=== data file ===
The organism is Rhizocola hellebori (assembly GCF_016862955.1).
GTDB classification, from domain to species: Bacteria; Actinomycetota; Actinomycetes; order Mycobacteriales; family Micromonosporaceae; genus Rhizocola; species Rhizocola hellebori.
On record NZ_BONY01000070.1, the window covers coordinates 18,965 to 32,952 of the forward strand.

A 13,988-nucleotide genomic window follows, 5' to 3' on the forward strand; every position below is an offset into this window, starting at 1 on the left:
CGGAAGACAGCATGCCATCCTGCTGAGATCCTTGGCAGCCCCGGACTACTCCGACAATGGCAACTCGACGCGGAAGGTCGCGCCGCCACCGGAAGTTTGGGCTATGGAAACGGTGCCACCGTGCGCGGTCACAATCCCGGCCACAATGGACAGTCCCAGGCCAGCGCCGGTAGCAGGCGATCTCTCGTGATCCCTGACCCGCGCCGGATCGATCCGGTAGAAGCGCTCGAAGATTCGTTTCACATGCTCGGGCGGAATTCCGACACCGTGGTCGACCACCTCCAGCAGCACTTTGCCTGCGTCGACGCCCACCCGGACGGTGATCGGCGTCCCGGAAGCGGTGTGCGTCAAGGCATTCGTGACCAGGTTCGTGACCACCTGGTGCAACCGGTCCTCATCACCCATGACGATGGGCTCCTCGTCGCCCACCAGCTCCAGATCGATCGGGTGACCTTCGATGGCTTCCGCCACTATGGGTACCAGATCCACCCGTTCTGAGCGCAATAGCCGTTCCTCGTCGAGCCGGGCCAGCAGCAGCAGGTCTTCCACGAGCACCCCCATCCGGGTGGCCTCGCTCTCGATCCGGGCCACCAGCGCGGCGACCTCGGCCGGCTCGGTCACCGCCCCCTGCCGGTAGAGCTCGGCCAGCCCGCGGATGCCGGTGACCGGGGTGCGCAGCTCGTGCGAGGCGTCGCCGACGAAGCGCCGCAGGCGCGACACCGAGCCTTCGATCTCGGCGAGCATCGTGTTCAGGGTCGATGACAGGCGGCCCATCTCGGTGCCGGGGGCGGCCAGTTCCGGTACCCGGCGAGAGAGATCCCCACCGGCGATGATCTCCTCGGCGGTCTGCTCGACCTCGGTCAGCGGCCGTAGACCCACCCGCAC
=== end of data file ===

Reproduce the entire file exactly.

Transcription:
The organism is Rhizocola hellebori (assembly GCF_016862955.1).
GTDB classification, from domain to species: Bacteria; Actinomycetota; Actinomycetes; order Mycobacteriales; family Micromonosporaceae; genus Rhizocola; species Rhizocola hellebori.
On record NZ_BONY01000070.1, the window covers coordinates 18,965 to 32,952 of the forward strand.

A 13,988-nucleotide genomic window follows, 5' to 3' on the forward strand; every position below is an offset into this window, starting at 1 on the left:
CGGAAGACAGCATGCCATCCTGCTGAGATCCTTGGCAGCCCCGGACTACTCCGACAATGGCAACTCGACGCGGAAGGTCGCGCCGCCACCGGAAGTTTGGGCTATGGAAACGGTGCCACCGTGCGCGGTCACAATCCCGGCCACAATGGACAGTCCCAGGCCAGCGCCGGTAGCAGGCGATCTCTCGTGATCCCTGACCCGCGCCGGATCGATCCGGTAGAAGCGCTCGAAGATTCGTTTCACATGCTCGGGCGGAATTCCGACACCGTGGTCGACCACCTCCAGCAGCACTTTGCCTGCGTCGACGCCCACCCGGACGGTGATCGGCGTCCCGGAAGCGGTGTGCGTCAAGGCATTCGTGACCAGGTTCGTGACCACCTGGTGCAACCGGTCCTCATCACCCATGACGATGGGCTCCTCGTCGCCCACCAGCTCCAGATCGATCGGGTGACCTTCGATGGCTTCCGCCACTATGGGTACCAGATCCACCCGTTCTGAGCGCAATAGCCGTTCCTCGTCGAGCCGGGCCAGCAGCAGCAGGTCTTCCACGAGCACCCCCATCCGGGTGGCCTCGCTCTCGATCCGGGCCACCAGCGCGGCGACCTCGGCCGGCTCGGTCACCGCCCCCTGCCGGTAGAGCTCGGCCAGCCCGCGGATGCCGGTGACCGGGGTGCGCAGCTCGTGCGAGGCGTCGCCGACGAAGCGCCGCAGGCGCGACACCGAGCCTTCGATCTCGGCGAGCATCGTGTTCAGGGTCGATGACAGGCGGCCCATCTCGGTGCCGGGGGCGGCCAGTTCCGGTACCCGGCGAGAGAGATCCCCACCGGCGATGATCTCCTCGGCGGTCTGCTCGACCTCGGTCAGCGGCCGTAGACCCACCCGCAC